|Commissioner for Customs Cooperation||Nurlan Akmatov||Kyrgyzstan|
|Commissioner for Trade||Veronika Nikishina||Russia|
|Commissioner for Integration and Macroeconomics||Tatyana Valovaya||Russia|
Advisory Bodies of the Commission
The Commission is divided into several departments, and each of which is further divided into sections.
The College of the Commission has overall charge of the departments. Each department is managed by one of the Members of the Board (of Ministers) in accordance with the division of responsibilities between them.
- Department of Integration Development;
- Department of Macroeconomic Policy;
- Department of Statistics;
- Department of Financial Policy;
- Department of Entrepreneurial Activity Development;
- Department of Labor Migration and Social Protection;
- Department of Industrial Policy;
- Department of Agro-Industrial Policy;
- Department of Customs, Tariff, and Non-Tariff Regulation;
- Department of Internal Market Protection;
- Department of Trade Policy;
- Department of Technical Regulation and Accreditation;
- Department of Sanitary, Phytosanitary, and Veterinary Measures;
- Department of Customs Legislation and Law Enforcement Practice;
- Department of Customs Infrastructure;
- Department of Transport and Infrastructure;
- Department of Energy;
- Department of Antimonopoly Regulation;
- Department of Competition Policy and Policy in the Field of Public Procurement;
- Department of Information Technology;
- Department of Internal Market Function;
- Department of Protocol and Organizational Support;
- Department of Finance;
- Legal Department;
- Department of Managerial Affairs
From January 1, 2012 the Commission include the administrative body of about 600 international civil servants. From July 1, 2012 the number of employees increased to 850 staff members and from January 1, 2013 – to 1,071. All persons employed by the Commission as officials are international civil servants.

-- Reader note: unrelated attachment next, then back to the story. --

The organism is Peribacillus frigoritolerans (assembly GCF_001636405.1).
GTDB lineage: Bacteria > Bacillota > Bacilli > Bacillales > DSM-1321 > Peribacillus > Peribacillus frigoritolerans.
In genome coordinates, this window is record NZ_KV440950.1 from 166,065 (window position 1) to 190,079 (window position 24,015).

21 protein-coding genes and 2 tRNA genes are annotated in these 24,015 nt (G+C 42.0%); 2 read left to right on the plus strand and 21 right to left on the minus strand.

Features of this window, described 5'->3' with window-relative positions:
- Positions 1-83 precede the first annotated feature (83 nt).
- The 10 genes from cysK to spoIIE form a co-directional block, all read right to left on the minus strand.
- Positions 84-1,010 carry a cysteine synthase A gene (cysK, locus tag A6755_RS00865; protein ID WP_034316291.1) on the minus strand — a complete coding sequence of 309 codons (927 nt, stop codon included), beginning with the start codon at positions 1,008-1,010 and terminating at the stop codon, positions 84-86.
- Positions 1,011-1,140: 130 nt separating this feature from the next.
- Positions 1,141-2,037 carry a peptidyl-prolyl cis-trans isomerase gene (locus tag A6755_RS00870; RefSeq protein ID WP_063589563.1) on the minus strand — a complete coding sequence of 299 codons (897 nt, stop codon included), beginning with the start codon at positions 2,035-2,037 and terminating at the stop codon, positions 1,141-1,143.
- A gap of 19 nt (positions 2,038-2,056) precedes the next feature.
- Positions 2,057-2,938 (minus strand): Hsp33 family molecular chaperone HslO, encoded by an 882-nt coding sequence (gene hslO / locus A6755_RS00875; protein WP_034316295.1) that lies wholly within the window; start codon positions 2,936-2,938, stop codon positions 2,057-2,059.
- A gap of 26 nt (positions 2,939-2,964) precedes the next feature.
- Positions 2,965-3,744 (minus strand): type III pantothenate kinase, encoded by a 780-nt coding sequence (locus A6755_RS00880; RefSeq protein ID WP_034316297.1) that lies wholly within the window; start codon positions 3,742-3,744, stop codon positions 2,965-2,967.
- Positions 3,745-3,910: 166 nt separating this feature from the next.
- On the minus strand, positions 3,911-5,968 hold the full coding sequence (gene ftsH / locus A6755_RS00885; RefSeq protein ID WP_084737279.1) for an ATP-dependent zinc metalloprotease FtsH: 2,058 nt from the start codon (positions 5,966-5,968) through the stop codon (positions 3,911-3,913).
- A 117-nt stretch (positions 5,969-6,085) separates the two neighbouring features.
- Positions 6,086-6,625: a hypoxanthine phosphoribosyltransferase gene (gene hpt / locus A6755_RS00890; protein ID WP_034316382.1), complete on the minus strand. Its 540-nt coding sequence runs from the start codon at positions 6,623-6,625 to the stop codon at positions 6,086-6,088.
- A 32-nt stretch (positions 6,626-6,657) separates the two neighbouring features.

Powers and functions
The Competences of the Eurasian Economic Commission
The Competences of the Eurasian Economic Commission were originally defined in the Article 3 of the Treaty on the Eurasian Economic Commission dated November 18, 2010. All the powers of the Customs Union's Commission have been delegated to the Eurasian Economic Commission. The present competences of the commission are defined in the Treaty on the Eurasian Economic Union.
The Competences of the Commission include
- customs tariff and non-tariff regulation;
- customs administration;
- technical regulation;
- sanitary, veterinary and phytosanitary measures;
- enrolment and allocation of import customs duties;
- establishment of trade regimes with third countries;
- statistics of external and internal trade;
- macroeconomic policy;
- competition policy;
- industrial and agriculture subsidies;
- energy policy;
- natural monopolies;
- state and municipal procurement;
- internal trade in services and investment;
- transport and transportation;
- currency policy;
- intellectual property and copyright;
- migration policy;
- financial markets (banking, insurance, foreign exchange market, stock market);
The Commission ensures the implementation of international treaties, forming the legal base of the Customs Union (CU) and Single Economic Space (SES). The Commission is also the depositary of international treaties, forming the legal base of the CU and the CES as well as decisions of the Supreme Eurasian Economic Council. Within its competence, the Commission issues non-binding instruments, such as recommendations and also may take decisions that are binding on the Parties.
The budget of the Commission is to be made up of contributions from member states and it is approved by the Supreme Eurasian Economic Council.
- Commonwealth of Independent States
- Eurasian Economic Union
- Post-Soviet states
- Trade blocs
- "About the Eurasian Economic Commission". eurasiancommission.org.
- "Structure of the Eurasian Commission". eec.eaeunion.org. Eurasian Commission. Retrieved 29 June 2015.
- "Eurasian Economic Integration: Facts and Figures" (PDF). EEC. Retrieved 25 October 2015.